Only this week, Anheuser-Busch InBev released another variant in its Bud Light Lime Rita range

Only this week, Anheuser-Busch InBev released another variant in its Bud Light Lime Rita range

The beer industry’s obsession with craft beer may have hit a peak of sorts with Anheuser-Busch InBev’s snarky Super Bowl ad mocking craft beer lovers as soft and undeserving of “brewed the hard way” beer like Budweiser. Controversy aside, large brewers now seem to be looking beyond craft beer as the next great growth opportunity by embracing new flavoured malt beverages (FMBs) proliferating in cocktail-inspired flavours.

Had enough of craft beer? It’s starting to look like some of the largest beer brewers may share the sentiment. Anheuser-Busch InBev’s new Bud Light Mixxtail takes inspiration from - and aim at - the cocktail arena, and could well represent the next great shift in alcoholic beverages. Debuting in bartender-friendly Long Island, Firewalker and Hurricane flavours, Mixxtail is clearly not craft beer. Moreover, the 8% abv packaged beverage is best served over ice – just like the cocktails it emulates.

FMBs like Mixxtail have been a rare bright spot for an industry caught off guard by the popularity of craft beers. While sales volumes of beer have declined at brewing giants like A-B InBev and MillerCoors, malt beverages have picked up some of the slack. A-B InBev’s cocktail-inspired Bud Light Ritas account for an estimated one-third of all FMB sales in the US. 

Since the debut of Lime-A-Rita in 2012, the Rita franchise has expanded to flavours like Straw-Ber-Rita and Raz-Ber-Rita that are less summer-oriented to smooth out the brand’s seasonal sales curve. The success of this portfolio has A-B InBev raising its sights to try to capture 50% of the fast-growing malt beverage category in the future, according to a recent report in The Wall Street Journal.

Up for grabs is the Millennial consumer, a consumer that craves variety but demonstrates less loyalty to any particular alcoholic beverage brand or category than older consumers. Millennials are rewriting the rules. In spirits, Millennials have embraced flavoured whiskies to the point where nearly half of the growth in US whiskey sales is now coming from flavoured products. Sweeter and hotter flavours like cinnamon may turn off whiskey veterans, but there is no doubt they have opened up the market to younger consumers. One-time sleeper brand Fireball, a cinnamon-flavoured whisky from Sazerac that is said to “burn like hell” when going down as a shot (the preferred consumption method), has quietly become one of the top ten selling spirits brands in the US. According to market research firm IRI, Fireball sales increased last year by 106.4% to hit US$130.6m in retail sales through supermarkets, drugstores, mass market retailers, gas/convenience stores, military commissaries and select club and dollar retail chains. As recently as 2012, Fireball had sales of just over $17m through these same outlets.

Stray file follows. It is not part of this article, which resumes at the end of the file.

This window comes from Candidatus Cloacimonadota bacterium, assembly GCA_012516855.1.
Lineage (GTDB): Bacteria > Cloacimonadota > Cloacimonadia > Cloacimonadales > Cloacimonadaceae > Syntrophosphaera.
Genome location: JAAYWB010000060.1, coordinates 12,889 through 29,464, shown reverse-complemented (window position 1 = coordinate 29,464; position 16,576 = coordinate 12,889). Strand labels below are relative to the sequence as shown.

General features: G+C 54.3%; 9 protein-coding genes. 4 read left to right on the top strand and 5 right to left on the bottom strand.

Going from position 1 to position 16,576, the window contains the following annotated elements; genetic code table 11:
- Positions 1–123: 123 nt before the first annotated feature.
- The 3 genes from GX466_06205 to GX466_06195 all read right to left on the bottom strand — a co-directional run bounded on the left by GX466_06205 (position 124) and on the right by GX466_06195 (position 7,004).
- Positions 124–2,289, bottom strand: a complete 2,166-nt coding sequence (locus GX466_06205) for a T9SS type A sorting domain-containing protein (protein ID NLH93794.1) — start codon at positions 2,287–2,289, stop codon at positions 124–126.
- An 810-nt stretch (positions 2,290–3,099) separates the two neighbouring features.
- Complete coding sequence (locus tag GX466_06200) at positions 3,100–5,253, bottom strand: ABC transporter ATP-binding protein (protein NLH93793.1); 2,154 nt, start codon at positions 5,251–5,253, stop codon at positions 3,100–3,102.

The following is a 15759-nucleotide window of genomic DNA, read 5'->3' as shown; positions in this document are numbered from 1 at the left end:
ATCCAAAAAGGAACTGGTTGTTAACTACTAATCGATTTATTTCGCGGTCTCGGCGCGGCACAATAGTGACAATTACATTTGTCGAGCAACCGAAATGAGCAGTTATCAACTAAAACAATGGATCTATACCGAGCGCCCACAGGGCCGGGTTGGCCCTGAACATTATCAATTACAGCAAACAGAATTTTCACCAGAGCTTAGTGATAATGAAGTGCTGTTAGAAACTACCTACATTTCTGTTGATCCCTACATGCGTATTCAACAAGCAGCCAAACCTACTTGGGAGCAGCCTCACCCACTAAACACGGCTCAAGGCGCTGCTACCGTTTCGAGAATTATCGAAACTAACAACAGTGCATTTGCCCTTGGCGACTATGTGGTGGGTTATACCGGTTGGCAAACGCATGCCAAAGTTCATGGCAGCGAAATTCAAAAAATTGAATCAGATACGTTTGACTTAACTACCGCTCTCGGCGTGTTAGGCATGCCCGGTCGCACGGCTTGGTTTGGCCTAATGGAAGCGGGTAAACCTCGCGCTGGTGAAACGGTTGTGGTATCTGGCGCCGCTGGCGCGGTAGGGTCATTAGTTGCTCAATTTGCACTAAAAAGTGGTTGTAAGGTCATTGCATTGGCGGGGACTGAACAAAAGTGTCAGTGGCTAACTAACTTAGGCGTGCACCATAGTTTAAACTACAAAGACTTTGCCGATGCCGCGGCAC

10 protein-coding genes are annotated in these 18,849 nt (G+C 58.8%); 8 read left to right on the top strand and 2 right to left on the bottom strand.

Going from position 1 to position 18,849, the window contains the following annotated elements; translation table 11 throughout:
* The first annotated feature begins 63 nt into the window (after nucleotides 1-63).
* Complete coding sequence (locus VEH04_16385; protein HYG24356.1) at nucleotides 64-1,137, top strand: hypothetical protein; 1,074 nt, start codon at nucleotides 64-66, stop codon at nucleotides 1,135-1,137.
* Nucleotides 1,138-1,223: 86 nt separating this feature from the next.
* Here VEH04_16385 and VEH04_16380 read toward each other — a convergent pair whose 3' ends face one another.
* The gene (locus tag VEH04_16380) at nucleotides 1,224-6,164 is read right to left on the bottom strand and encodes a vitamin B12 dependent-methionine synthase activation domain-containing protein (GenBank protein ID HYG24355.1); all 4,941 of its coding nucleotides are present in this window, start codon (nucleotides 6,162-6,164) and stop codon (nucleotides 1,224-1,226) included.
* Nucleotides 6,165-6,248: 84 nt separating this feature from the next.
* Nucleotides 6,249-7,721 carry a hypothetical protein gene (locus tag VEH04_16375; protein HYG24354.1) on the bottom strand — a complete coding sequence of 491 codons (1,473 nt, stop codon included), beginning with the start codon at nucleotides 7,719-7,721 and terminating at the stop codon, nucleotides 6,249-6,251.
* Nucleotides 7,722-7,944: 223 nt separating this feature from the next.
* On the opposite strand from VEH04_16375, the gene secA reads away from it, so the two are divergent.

Millennials love to experiment with new tastes and flavours. According to Datamonitor Consumer’s 2014 global consumer survey, younger Americans are more than twice as likely as older consumers to experiment with new ales and craft beers. 43% of consumers in the 25- to 34-year-old age group said they often experiment with buying new products versus just 21% of those 65 and older.

This behaviour was even more pronounced for pre-mixed alcoholic drinks and cocktails, where consumers in the 25- to 34-year-old age group were three times more likely than 65+ consumers to say they often experiment with buying new products.

Assuming these numbers hold up, this could be the start of solid long term sales growth in FMBs. Mega-brewers are responding accordingly: Fresh off double-digit sales gains from its Redd’s franchise last year, MillerCoors is adding new cocktail flavours to its Steel Reserve Alloy Series of FMBs. Margarita and Hard Pineapple are the additions – flavours likely to resonate with female consumers. A-B InBev, meanwhile, seems to be more focused on men with Mixxtail, a position that Alexander Lambrecht, VP of Bud Light, alludes to: “We believe Bud Light Mixxtail’s bold cocktail taste makes it the perfect pre-game in a bottle.”

This comment does leave FMBs open to criticism that the higher-octane products (generally 8% abv, versus around 5% for beer) could ramp up alcohol abuse. Just this sort of criticism has been lobbed at “strong” and white cider products sold in the UK with similar abv levels. 

Regardless of how the abv issues shake out, brewers may be waking up to the reality that beer alone cannot overcome long-term changes in alcoholic beverage preferences. Distilled spirits and wine have eaten chunks out of beer’s market share despite the popularity of craft beer. The Distilled Spirits Council notes that beer’s share of the alcoholic beverage market in the US has dipped from 55% in 2000 to 48% in 2014. The majority of that lost share has gone to spirits, which has seen its share rise from 29% in 2000 to 35% in 2014.

Brewers are unlikely to tolerate share losses like this long-term, so look for more cocktail-inspired malt beverages in the future. But, also look for beer itself to get into the game with packaged products that pick up on the beer cocktail trend rising in bars and restaurants. Consumer support for beer cocktails is surprisingly high. Datamonitor Consumer’s Q4 2014 global survey revealed that 34% of American consumers in the LDA to 24 years-old group found the concept “very appealing”, as did 40% of 25-to 34-year-old consumers. Not surprisingly, just 13% of consumers aged 65 and older felt the same way. 

Mixology skews towards the young, and that may be just the ticket for mega-brewers to get their mojo back.